– Capping the number of calories per serving for all food and drink sold by cafes, restaurants, pubs, bars, takeaways, bakeries, coffee shops, sandwich shops, food on the go and delivery services
– Introducing labels showing calorie or nutritional content even from places where food sales account for less than 25 per cent of trade
– Getting suppliers and packaging firms to reduce portion-sized packaging for fast food

Dame Sally argues the health impacts of obesity are “cruel and avoidable” and that children have an underlying right to be healthy. “Nearly half of all pregnant women are overweight or obese ... As many as one in four babies are gaining too much weight in their first 18 months of life, due to overfeeding,” the report warns.

Prioritising children’s health will help the NHS and tackle the rising epidemic of type 2 diabetes, Dame Sally says. She also says children’s health and rights must be prioritised when the UK makes trade deals in future. “Their health and a healthy environment must come above company profits,” the report states.

Kate Nicholls, chief executive of UK Hospitality, said: “A blanket cap on calories for all portions of food and drink consumed out-of-home sounds like a knee-jerk, impractical and unfair measure. We are supportive of measures to tackle childhood obesity, but a cap on all portions clearly removes choice for all customers irrespective of age.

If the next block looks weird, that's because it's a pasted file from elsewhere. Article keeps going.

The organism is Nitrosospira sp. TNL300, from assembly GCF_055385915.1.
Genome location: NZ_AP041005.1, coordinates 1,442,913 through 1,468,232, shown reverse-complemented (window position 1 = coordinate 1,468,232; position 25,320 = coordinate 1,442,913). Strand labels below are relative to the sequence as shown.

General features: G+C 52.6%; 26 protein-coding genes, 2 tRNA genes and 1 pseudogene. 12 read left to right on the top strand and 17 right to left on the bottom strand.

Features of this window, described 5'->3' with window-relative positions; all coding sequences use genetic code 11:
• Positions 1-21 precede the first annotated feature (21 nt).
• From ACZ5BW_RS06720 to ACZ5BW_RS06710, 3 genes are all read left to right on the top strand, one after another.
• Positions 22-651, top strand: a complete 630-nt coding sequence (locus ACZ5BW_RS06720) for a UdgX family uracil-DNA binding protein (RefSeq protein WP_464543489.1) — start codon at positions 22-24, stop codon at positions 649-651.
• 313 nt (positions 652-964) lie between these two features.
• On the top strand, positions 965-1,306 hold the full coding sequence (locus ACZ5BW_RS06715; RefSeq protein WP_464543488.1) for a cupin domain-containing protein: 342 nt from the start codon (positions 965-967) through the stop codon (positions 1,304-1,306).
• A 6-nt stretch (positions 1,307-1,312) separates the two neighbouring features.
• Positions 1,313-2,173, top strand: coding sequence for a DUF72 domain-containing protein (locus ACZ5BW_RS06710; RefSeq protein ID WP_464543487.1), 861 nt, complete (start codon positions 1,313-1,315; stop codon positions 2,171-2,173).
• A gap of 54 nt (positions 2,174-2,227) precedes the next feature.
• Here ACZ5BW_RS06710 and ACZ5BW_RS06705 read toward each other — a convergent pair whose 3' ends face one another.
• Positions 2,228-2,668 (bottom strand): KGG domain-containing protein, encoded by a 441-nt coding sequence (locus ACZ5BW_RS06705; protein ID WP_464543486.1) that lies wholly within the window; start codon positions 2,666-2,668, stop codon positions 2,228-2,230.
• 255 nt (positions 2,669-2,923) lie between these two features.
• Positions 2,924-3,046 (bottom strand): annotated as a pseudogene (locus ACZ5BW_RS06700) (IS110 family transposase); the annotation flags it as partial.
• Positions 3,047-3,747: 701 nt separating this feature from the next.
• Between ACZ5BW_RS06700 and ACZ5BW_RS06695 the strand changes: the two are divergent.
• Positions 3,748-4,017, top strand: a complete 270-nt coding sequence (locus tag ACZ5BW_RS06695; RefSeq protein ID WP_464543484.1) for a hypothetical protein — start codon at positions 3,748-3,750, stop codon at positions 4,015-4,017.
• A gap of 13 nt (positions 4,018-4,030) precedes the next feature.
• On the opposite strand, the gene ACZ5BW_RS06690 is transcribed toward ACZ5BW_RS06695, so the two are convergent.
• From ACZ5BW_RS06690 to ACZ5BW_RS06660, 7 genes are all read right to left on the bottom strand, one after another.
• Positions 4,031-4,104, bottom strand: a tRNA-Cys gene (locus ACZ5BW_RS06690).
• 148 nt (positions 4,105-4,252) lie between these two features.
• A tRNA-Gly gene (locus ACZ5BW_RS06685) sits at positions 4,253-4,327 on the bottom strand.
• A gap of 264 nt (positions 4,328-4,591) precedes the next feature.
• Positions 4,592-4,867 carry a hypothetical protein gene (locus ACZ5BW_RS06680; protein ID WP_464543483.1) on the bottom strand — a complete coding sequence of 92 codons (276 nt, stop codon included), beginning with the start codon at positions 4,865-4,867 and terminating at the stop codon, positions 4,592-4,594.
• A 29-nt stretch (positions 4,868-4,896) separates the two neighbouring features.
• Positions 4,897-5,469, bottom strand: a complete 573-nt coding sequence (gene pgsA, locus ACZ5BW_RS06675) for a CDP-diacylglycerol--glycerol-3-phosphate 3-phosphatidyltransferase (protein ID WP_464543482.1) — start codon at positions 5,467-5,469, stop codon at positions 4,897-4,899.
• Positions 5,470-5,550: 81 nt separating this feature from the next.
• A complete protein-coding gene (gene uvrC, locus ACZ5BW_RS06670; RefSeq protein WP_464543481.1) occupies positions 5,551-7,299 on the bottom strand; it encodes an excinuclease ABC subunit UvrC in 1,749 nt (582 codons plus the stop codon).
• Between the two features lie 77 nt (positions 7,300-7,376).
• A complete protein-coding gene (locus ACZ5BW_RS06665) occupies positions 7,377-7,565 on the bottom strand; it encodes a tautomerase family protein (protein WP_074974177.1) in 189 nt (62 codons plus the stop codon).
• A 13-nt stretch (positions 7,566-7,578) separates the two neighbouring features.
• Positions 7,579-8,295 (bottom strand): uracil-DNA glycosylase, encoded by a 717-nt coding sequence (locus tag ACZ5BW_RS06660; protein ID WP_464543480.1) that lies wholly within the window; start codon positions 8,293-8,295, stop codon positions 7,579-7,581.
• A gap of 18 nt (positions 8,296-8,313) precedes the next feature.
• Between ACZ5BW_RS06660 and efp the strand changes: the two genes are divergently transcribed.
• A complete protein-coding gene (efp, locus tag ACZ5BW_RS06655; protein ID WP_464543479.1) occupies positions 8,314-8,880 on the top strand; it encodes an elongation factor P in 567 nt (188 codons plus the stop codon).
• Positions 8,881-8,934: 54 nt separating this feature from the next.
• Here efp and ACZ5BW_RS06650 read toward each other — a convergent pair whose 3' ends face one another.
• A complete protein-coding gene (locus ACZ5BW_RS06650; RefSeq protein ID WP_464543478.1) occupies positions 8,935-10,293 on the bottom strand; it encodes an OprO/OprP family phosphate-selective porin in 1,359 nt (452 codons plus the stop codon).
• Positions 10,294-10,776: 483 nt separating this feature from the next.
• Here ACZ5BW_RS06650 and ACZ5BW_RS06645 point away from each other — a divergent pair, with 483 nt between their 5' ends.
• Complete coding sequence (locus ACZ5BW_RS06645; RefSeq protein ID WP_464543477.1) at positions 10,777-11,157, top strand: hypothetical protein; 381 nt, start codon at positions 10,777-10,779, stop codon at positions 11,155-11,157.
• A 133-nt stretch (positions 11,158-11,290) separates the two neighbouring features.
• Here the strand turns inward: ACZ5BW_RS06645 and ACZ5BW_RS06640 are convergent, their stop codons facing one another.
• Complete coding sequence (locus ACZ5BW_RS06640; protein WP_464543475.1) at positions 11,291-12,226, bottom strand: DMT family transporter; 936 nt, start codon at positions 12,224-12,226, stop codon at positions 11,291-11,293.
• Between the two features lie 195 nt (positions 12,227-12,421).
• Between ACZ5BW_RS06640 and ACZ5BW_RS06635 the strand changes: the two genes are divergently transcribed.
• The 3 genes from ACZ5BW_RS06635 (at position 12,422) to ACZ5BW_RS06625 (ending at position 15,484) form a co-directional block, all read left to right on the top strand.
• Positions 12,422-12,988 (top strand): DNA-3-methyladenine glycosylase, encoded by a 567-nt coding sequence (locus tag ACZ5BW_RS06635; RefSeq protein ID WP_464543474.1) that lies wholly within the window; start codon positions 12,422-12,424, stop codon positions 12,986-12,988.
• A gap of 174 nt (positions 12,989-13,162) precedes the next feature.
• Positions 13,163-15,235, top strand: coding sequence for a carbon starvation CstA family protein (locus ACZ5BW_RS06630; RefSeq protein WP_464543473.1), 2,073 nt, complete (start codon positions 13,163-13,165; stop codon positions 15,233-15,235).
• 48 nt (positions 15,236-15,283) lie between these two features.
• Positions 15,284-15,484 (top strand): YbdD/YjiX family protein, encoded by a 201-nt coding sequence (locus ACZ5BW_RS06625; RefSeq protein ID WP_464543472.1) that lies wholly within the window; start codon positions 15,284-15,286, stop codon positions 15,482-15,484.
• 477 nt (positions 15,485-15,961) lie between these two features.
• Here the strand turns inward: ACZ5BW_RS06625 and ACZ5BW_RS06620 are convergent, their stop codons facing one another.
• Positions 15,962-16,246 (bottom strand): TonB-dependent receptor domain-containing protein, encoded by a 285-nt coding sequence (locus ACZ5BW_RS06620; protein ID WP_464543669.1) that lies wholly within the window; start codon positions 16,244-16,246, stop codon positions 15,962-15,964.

“Such a cap would cause problems for businesses, not to mention the obvious reduction in choice for customers and restricting of personal freedoms for adults.”

Many businesses may struggle to prepare by changing or reformulating their menus, she warned. “Lots of pubs, restaurants and hotels offer traditional favourites, like fish and chips, while coffee shops often offer a fantastic range of cakes, biscuits or brownies. If they are suddenly no longer able to sell them, or have to significantly change them because of an arbitrary calorie cap, it will clearly be a challenge and put them at a disadvantage.